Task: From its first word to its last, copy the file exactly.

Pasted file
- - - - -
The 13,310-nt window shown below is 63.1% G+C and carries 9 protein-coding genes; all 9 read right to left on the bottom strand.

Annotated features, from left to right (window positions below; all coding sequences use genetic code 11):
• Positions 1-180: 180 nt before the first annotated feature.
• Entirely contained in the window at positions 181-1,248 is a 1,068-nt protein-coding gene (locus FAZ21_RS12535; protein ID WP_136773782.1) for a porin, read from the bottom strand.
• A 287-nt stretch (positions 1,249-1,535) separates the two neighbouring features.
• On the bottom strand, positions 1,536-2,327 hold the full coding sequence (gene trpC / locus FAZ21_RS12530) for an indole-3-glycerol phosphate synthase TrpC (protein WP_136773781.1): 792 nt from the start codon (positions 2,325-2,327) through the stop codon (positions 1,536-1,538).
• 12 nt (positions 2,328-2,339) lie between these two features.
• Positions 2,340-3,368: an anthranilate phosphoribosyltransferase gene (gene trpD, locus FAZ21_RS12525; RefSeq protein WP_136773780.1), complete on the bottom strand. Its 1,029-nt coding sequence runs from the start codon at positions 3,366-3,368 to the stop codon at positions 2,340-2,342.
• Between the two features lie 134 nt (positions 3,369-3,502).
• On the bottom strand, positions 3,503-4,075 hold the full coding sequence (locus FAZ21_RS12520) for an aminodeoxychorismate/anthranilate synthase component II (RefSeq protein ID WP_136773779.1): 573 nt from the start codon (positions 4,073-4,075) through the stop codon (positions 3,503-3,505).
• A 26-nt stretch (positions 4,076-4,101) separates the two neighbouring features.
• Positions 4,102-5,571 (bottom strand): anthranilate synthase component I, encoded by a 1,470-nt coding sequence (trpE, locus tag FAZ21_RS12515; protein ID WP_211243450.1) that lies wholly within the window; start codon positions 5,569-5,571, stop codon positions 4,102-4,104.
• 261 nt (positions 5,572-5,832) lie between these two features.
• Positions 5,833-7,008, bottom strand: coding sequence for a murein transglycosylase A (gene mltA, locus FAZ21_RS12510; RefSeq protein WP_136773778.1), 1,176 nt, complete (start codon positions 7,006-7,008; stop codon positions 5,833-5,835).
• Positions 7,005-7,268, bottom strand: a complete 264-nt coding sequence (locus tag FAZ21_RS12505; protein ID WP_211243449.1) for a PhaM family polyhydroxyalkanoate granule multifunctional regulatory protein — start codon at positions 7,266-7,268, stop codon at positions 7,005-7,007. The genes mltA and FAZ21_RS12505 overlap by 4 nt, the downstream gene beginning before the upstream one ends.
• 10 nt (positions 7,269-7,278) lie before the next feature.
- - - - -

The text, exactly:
The 13,310-nt window shown below is 63.1% G+C and carries 9 protein-coding genes; all 9 read right to left on the bottom strand.

Annotated features, from left to right (window positions below; all coding sequences use genetic code 11):
• Positions 1-180: 180 nt before the first annotated feature.
• Entirely contained in the window at positions 181-1,248 is a 1,068-nt protein-coding gene (locus FAZ21_RS12535; protein ID WP_136773782.1) for a porin, read from the bottom strand.
• A 287-nt stretch (positions 1,249-1,535) separates the two neighbouring features.
• On the bottom strand, positions 1,536-2,327 hold the full coding sequence (gene trpC / locus FAZ21_RS12530) for an indole-3-glycerol phosphate synthase TrpC (protein WP_136773781.1): 792 nt from the start codon (positions 2,325-2,327) through the stop codon (positions 1,536-1,538).
• 12 nt (positions 2,328-2,339) lie between these two features.
• Positions 2,340-3,368: an anthranilate phosphoribosyltransferase gene (gene trpD, locus FAZ21_RS12525; RefSeq protein WP_136773780.1), complete on the bottom strand. Its 1,029-nt coding sequence runs from the start codon at positions 3,366-3,368 to the stop codon at positions 2,340-2,342.
• Between the two features lie 134 nt (positions 3,369-3,502).
• On the bottom strand, positions 3,503-4,075 hold the full coding sequence (locus FAZ21_RS12520) for an aminodeoxychorismate/anthranilate synthase component II (RefSeq protein ID WP_136773779.1): 573 nt from the start codon (positions 4,073-4,075) through the stop codon (positions 3,503-3,505).
• A 26-nt stretch (positions 4,076-4,101) separates the two neighbouring features.
• Positions 4,102-5,571 (bottom strand): anthranilate synthase component I, encoded by a 1,470-nt coding sequence (trpE, locus tag FAZ21_RS12515; protein ID WP_211243450.1) that lies wholly within the window; start codon positions 5,569-5,571, stop codon positions 4,102-4,104.
• 261 nt (positions 5,572-5,832) lie between these two features.
• Positions 5,833-7,008, bottom strand: coding sequence for a murein transglycosylase A (gene mltA, locus FAZ21_RS12510; RefSeq protein WP_136773778.1), 1,176 nt, complete (start codon positions 7,006-7,008; stop codon positions 5,833-5,835).
• Positions 7,005-7,268, bottom strand: a complete 264-nt coding sequence (locus tag FAZ21_RS12505; protein ID WP_211243449.1) for a PhaM family polyhydroxyalkanoate granule multifunctional regulatory protein — start codon at positions 7,266-7,268, stop codon at positions 7,005-7,007. The genes mltA and FAZ21_RS12505 overlap by 4 nt, the downstream gene beginning before the upstream one ends.
• 10 nt (positions 7,269-7,278) lie before the next feature.